The News Media Guild and the Associated Press discussed issues involving photographers Tuesday, including mileage minimums, workloads, the number of female photographers and Invision.
The company hasn’t provided a specific proposal for expenses for photographers but has said it wants to eliminate mileage minimums. The company said Tuesday it’s concerned with employee reporting under IRS guidelines because employees who receive the mileage minimum don’t record the first 125 miles they drive.
The company said the majority of staffers receiving the mileage minimum go over that minimum anyway.
The Guild said it would review the company concern.
Joining the Guild at the bargaining table was Lynne Sladky, a photographer based in Miami who’s also the photography representative on the NMG’s Representative Assembly.
She asked AP’s photography director Santiago Lyon and deputy director Denis Paquin about staffing for the NFL, with which the company has a contract, and the MLB, where the AP is competing for two contracts. AP said typical staffing for NFL games was two photographers and one editor, while one photographer staffs MLB games.
Photographers now provide 150 pictures from NFL games. Some photographers have received notes because of mistakes in captions, and the Guild reminded the AP that the contract says the company is aware that mistakes will increase when the workload does.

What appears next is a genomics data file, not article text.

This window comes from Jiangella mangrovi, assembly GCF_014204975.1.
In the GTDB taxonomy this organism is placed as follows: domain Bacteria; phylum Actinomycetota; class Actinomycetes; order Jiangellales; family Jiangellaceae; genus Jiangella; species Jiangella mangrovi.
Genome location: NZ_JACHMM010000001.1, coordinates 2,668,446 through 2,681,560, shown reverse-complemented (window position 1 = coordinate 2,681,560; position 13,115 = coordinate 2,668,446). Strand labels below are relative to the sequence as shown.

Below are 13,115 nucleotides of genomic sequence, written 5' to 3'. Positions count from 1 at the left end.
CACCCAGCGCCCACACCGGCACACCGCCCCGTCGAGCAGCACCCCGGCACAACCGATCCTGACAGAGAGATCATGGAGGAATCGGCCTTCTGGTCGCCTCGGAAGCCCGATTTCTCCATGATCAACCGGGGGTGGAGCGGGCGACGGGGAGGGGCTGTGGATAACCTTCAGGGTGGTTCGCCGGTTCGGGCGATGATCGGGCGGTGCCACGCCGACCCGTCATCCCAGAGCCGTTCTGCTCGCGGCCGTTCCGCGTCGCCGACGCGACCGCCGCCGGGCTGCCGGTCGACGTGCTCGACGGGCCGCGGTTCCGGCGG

The company gave no assurance that staffing for MLB games would increase if the AP gets either the print or digital contract but would review staffing if that happens. However, the company said AP is making more money from downloads from MLB’s digital side because AP is providing more photos.
The Guild has asked the AP about the number of female photographers, which is 13 of 93. While the issue will be discussed later in the month at a meeting between the AP and the Guild’s Diversity and Inclusion Committee meeting, the union told the company that the numbers are glaring and should be adjusted when photographers are hired in the future.
Last year, the AP started a majority-owned company called Invision whose photographers shoot most of the entertainment events that AP photographers used to shoot. Sladky told the AP that Invision has caused job security concerns for photographers, and the Guild said AP could just easily start new companies that would take over work away from union-covered staffers.
The company said it couldn’t discuss the issue in detail because the Guild has taken the case to arbitration. The company said it’s committed to discussing and resolving the case.
“We want happy employees who are going to produce a high-quality product who are compensated fairly,” the company said.